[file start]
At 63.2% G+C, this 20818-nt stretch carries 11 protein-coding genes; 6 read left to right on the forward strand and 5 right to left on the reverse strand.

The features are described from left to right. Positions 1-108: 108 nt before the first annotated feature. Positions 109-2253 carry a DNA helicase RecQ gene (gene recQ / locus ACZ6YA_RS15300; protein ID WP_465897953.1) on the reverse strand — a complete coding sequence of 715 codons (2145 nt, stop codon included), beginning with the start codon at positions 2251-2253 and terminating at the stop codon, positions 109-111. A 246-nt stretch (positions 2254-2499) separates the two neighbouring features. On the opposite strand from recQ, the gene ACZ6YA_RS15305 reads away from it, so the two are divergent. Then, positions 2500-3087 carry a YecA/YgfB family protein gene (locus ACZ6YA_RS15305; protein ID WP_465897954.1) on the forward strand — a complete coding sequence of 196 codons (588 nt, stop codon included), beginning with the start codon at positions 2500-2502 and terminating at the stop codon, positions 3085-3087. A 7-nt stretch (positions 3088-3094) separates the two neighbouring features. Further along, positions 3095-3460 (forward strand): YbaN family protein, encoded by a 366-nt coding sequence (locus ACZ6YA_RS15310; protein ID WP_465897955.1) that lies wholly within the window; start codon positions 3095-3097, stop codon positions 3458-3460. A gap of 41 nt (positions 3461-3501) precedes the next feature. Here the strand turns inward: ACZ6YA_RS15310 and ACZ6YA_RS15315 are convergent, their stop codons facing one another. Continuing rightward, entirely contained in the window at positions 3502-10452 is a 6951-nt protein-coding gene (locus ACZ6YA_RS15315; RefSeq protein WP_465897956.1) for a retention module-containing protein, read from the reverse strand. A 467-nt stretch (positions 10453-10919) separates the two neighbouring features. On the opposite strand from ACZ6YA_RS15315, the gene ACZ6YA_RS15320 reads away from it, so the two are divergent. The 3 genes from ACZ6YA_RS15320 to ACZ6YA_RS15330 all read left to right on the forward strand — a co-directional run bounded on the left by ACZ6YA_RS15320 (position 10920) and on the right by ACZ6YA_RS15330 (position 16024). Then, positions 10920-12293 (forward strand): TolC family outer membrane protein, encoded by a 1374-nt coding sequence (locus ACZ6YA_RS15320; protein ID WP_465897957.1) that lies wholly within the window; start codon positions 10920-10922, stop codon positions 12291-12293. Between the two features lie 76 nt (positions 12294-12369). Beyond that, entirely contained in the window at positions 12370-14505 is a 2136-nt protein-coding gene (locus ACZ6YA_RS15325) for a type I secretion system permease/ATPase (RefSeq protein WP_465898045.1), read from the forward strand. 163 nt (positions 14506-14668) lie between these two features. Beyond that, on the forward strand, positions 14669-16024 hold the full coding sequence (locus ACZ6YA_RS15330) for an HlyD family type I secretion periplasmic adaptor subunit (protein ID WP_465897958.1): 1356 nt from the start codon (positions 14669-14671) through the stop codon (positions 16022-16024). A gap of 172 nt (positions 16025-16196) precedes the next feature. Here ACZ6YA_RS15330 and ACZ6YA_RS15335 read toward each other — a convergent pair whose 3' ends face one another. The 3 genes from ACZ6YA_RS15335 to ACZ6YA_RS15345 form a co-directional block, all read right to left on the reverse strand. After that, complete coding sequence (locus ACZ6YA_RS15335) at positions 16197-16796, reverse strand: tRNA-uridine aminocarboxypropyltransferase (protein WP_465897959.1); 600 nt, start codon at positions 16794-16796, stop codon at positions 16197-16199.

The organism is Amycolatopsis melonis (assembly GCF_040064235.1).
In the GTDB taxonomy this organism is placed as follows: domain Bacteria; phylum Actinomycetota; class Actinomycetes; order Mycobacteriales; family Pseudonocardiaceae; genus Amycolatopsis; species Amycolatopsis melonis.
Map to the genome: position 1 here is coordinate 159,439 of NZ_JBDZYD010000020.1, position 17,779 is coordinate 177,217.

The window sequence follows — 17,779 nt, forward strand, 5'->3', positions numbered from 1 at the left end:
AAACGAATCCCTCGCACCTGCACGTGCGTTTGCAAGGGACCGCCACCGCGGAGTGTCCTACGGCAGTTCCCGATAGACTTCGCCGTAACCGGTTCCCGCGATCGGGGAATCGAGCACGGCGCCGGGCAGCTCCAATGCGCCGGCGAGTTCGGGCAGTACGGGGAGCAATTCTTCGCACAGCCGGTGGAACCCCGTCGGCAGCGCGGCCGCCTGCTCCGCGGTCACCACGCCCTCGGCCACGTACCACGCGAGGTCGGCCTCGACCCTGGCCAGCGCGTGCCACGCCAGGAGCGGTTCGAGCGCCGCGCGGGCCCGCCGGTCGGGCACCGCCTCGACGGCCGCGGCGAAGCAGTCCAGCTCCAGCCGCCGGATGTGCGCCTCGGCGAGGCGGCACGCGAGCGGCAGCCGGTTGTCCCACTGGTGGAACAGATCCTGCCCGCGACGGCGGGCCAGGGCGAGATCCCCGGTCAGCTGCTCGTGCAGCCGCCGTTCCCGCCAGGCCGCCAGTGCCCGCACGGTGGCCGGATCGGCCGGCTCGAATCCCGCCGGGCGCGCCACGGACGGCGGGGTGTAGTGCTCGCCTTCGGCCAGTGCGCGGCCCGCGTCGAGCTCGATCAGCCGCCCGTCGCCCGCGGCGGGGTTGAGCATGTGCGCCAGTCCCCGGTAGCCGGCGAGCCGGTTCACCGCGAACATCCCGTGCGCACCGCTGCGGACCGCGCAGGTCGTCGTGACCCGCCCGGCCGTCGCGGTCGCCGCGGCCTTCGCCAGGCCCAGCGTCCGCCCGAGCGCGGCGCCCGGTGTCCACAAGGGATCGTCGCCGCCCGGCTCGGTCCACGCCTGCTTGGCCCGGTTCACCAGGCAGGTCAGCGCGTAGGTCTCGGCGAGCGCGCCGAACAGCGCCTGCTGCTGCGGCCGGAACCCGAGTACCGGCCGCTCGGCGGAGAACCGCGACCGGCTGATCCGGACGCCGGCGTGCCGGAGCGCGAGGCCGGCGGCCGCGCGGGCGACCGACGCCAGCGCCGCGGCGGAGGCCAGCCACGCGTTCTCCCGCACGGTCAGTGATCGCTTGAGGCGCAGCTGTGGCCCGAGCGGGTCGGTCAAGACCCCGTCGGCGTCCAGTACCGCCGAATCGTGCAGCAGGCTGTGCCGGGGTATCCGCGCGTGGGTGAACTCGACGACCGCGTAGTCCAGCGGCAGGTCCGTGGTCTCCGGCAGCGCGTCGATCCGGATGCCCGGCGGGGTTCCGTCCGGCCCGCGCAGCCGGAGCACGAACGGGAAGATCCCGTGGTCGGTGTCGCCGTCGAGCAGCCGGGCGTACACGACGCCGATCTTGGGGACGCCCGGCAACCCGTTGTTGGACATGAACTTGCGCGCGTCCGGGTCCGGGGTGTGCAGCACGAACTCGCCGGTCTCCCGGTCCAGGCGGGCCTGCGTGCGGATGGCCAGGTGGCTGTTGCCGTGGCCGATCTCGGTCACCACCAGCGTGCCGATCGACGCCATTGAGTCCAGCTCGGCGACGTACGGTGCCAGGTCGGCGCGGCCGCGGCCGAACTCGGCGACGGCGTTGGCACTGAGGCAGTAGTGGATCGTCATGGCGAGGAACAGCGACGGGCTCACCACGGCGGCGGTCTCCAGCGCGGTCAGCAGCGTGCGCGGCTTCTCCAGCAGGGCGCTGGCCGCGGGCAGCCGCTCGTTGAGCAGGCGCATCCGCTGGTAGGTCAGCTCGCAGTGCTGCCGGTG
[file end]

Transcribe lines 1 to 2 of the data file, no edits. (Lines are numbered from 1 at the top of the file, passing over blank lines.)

At 63.2% G+C, this 20818-nt stretch carries 11 protein-coding genes; 6 read left to right on the forward strand and 5 right to left on the reverse strand.

The features are described from left to right. Positions 1-108: 108 nt before the first annotated feature. Positions 109-2253 carry a DNA helicase RecQ gene (gene recQ / locus ACZ6YA_RS15300; protein ID WP_465897953.1) on the reverse strand — a complete coding sequence of 715 codons (2145 nt, stop codon included), beginning with the start codon at positions 2251-2253 and terminating at the stop codon, positions 109-111. A 246-nt stretch (positions 2254-2499) separates the two neighbouring features. On the opposite strand from recQ, the gene ACZ6YA_RS15305 reads away from it, so the two are divergent. Then, positions 2500-3087 carry a YecA/YgfB family protein gene (locus ACZ6YA_RS15305; protein ID WP_465897954.1) on the forward strand — a complete coding sequence of 196 codons (588 nt, stop codon included), beginning with the start codon at positions 2500-2502 and terminating at the stop codon, positions 3085-3087. A 7-nt stretch (positions 3088-3094) separates the two neighbouring features. Further along, positions 3095-3460 (forward strand): YbaN family protein, encoded by a 366-nt coding sequence (locus ACZ6YA_RS15310; protein ID WP_465897955.1) that lies wholly within the window; start codon positions 3095-3097, stop codon positions 3458-3460. A gap of 41 nt (positions 3461-3501) precedes the next feature. Here the strand turns inward: ACZ6YA_RS15310 and ACZ6YA_RS15315 are convergent, their stop codons facing one another. Continuing rightward, entirely contained in the window at positions 3502-10452 is a 6951-nt protein-coding gene (locus ACZ6YA_RS15315; RefSeq protein WP_465897956.1) for a retention module-containing protein, read from the reverse strand. A 467-nt stretch (positions 10453-10919) separates the two neighbouring features. On the opposite strand from ACZ6YA_RS15315, the gene ACZ6YA_RS15320 reads away from it, so the two are divergent. The 3 genes from ACZ6YA_RS15320 to ACZ6YA_RS15330 all read left to right on the forward strand — a co-directional run bounded on the left by ACZ6YA_RS15320 (position 10920) and on the right by ACZ6YA_RS15330 (position 16024). Then, positions 10920-12293 (forward strand): TolC family outer membrane protein, encoded by a 1374-nt coding sequence (locus ACZ6YA_RS15320; protein ID WP_465897957.1) that lies wholly within the window; start codon positions 10920-10922, stop codon positions 12291-12293. Between the two features lie 76 nt (positions 12294-12369). Beyond that, entirely contained in the window at positions 12370-14505 is a 2136-nt protein-coding gene (locus ACZ6YA_RS15325) for a type I secretion system permease/ATPase (RefSeq protein WP_465898045.1), read from the forward strand. 163 nt (positions 14506-14668) lie between these two features. Beyond that, on the forward strand, positions 14669-16024 hold the full coding sequence (locus ACZ6YA_RS15330) for an HlyD family type I secretion periplasmic adaptor subunit (protein ID WP_465897958.1): 1356 nt from the start codon (positions 14669-14671) through the stop codon (positions 16022-16024). A gap of 172 nt (positions 16025-16196) precedes the next feature. Here ACZ6YA_RS15330 and ACZ6YA_RS15335 read toward each other — a convergent pair whose 3' ends face one another. The 3 genes from ACZ6YA_RS15335 to ACZ6YA_RS15345 form a co-directional block, all read right to left on the reverse strand. After that, complete coding sequence (locus ACZ6YA_RS15335) at positions 16197-16796, reverse strand: tRNA-uridine aminocarboxypropyltransferase (protein WP_465897959.1); 600 nt, start codon at positions 16794-16796, stop codon at positions 16197-16199.